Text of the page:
“You now have different sectors all looking for the same talent, and people are amending some of the qualifications that they have on the front end,” he said. “Companies have had to adjust those processes in order to compete.”

Auto manufacturers have been dealing with some of the lowest unemployment rates in the U.S. since World War II. Trying to recruit workers in a market in which there is little available labor has been difficult.

This year, even though thousands of American workers were laid off and coping with a recession, the task of recruiting factory workers has been exacerbated by COVID-19. People are hesitant to take a job in a factory. And the availability of unemployment benefits of up to $25 an hour is beating out the lure of lower wages to go work in the potentially dangerous close quarters of an assembly plant.

Now it’s all now coming to a head.

“There is a significant shortage of workers in the auto industry right now,” Ostermann said.

As employers try to get new hiring projects on track, or just return to previous production levels, the shortage of workers is a bottleneck. Missing just a tenth of a needed work force can hold back volumes or thwart efforts to operate a plant efficiently.

David Kalb, president at Applied Tech Industries, a Tier 2 specialized automotive coatings provider in Chesterfield, Mich., said he has not been able to find enough workers to keep up with production commitments shortly after the industry came back on line.

“We had to go to 10-hour shifts, six days a week because we couldn’t get good help, other than the people we had,” said Kalb, who services 12 auto assembly plants.

In addition to working additional hours, Kalb had to outsource some work to competitors. “Just in trying to find people, we’ve added more temp agencies,” he said. “We had to increase our pay by a couple of bucks an hour, because that’s what the market was doing at the time.”

Others have asked salaried engineers to fill gaps on assembly lines.

“There’s definitely a battle for talent,” Ratliff said. “Customers are experiencing higher turnover rates. As we’re looking to engage with the work force, there’s lower enthusiasm to go back to work due to COVID.

“The war for talent became that much more challenging.”

Some employers also are considering making their wages more competitive, and partnering with organizations that have a pipeline to the manufacturing work force.

The Texas Workforce Commission — a state agency that provides work force development services to support the state’s economic development activities — creates grant programs that aim to boost the available worker pool. The commission connects incoming or expanding companies with those workers.

Texas is awaiting the arrival of a new Tesla Gigafactory truck plant southeast of Austin, which is likely to pull in more suppliers and spur local parts companies to expand production. That will create the need for more auto workers around Austin — an area that is hardly hurting for jobs. In addition to the University of Texas and state government offices, Dell Technologies is a major local employer, and a new Apple campus there plans to hire 15,000 people.

“You can have all the great tax incentives and benefits and be a nonunion state and all these things that Texas has, but if you don’t have the work force that is ready to meet those needs, that’s going to hurt that recruitment,” said James Bernsen, deputy director of communications at the state commission. “A key input is having that work force, and that’s really been our strength.”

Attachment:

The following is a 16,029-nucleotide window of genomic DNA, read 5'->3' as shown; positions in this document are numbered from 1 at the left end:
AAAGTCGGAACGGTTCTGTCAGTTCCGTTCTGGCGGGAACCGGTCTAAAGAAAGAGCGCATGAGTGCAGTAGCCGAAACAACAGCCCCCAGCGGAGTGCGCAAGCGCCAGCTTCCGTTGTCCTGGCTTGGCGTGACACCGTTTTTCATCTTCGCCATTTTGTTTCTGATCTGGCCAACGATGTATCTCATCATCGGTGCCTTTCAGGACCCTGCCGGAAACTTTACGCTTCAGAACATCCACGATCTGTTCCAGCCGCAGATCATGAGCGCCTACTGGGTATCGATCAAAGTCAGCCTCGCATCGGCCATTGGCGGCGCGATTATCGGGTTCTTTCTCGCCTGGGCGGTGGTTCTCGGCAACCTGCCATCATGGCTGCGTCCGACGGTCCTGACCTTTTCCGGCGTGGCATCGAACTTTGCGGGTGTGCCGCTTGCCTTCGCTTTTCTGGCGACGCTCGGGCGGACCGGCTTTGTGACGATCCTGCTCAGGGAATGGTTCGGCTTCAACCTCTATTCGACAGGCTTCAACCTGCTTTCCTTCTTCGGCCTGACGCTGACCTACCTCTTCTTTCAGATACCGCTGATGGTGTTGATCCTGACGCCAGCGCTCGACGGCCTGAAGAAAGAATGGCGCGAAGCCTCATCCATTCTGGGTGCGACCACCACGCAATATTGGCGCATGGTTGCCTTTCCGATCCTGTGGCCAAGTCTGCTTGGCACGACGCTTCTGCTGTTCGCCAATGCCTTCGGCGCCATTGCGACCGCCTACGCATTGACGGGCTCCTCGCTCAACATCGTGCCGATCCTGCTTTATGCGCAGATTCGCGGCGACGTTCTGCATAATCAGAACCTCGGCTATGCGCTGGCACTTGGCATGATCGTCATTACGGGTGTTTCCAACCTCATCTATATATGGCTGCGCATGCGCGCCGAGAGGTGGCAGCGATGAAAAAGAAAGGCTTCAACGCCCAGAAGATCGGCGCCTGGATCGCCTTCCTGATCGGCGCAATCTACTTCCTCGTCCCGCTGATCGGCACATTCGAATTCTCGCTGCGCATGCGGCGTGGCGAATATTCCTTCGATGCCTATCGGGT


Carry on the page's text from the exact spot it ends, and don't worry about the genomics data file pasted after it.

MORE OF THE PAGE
Phone calls take new priority in pandemic

More customers are buying cars using a computer today, but one of a dealership’s most critical tools — if not the most vital — dates back more than a century.

The telephone.

Some dealers have invested in or expanded the use of products that help shoppers do more of the transaction online — e-commerce platforms, chatbots, video tools, e-contracting — during a pandemic in which close human contact is discouraged.

Yet the phone is a technological sales tool at dealerships’ disposal. Phone calls became more important during the coronavirus outbreak, especially while physical showrooms in some states were closed to walk-in and appointment traffic this spring, several dealership phone services providers told Automotive News. And they remain an indication of how serious a vehicle shopper is about buying.

Vendors can record phone calls, offer training and coaching, track conversations and alert dealerships to follow up with customers when calls aren’t properly handled. Some dealership managers say mobile technology also has made it easier to communicate with customers through text messages, video calls and virtual vehicle walk-arounds.

“It’s easier to go online,” said Steve Barnett, CEO of dealerTEL, a Vero Beach, Fla., phone systems provider that works with about 100 dealership rooftops.

“When I break out of that mold and I’m willing to click to dial and call a dealership, I’m serious today,” Barnett said.

“If you don’t take care of me on that phone, I’m done with you, because the next dealership is one click away on the phone. I don’t need you. I’ll pick the next guy because Google gave me five dealerships here to dial from.”

When Shults Auto Group closed its showrooms in New York and Pennsylvania this spring under state coronavirus restrictions, Matthew Kahm rerouted all extensions to one phone at each store and assigned an employee to answer calls.

The Jamestown, N.Y.-based dealership group, with eight franchised rooftops and three pre-owned stores, set up a voicemail message letting customers know the group’s stores were short-staffed — between 75 and 80 percent of employees were furloughed, Kahm said — and that someone would respond as soon as possible.

Call volume fell off in the early weeks of the pandemic, so the load could be managed with fewer people, said Kahm, general manager of two of the group’s stores.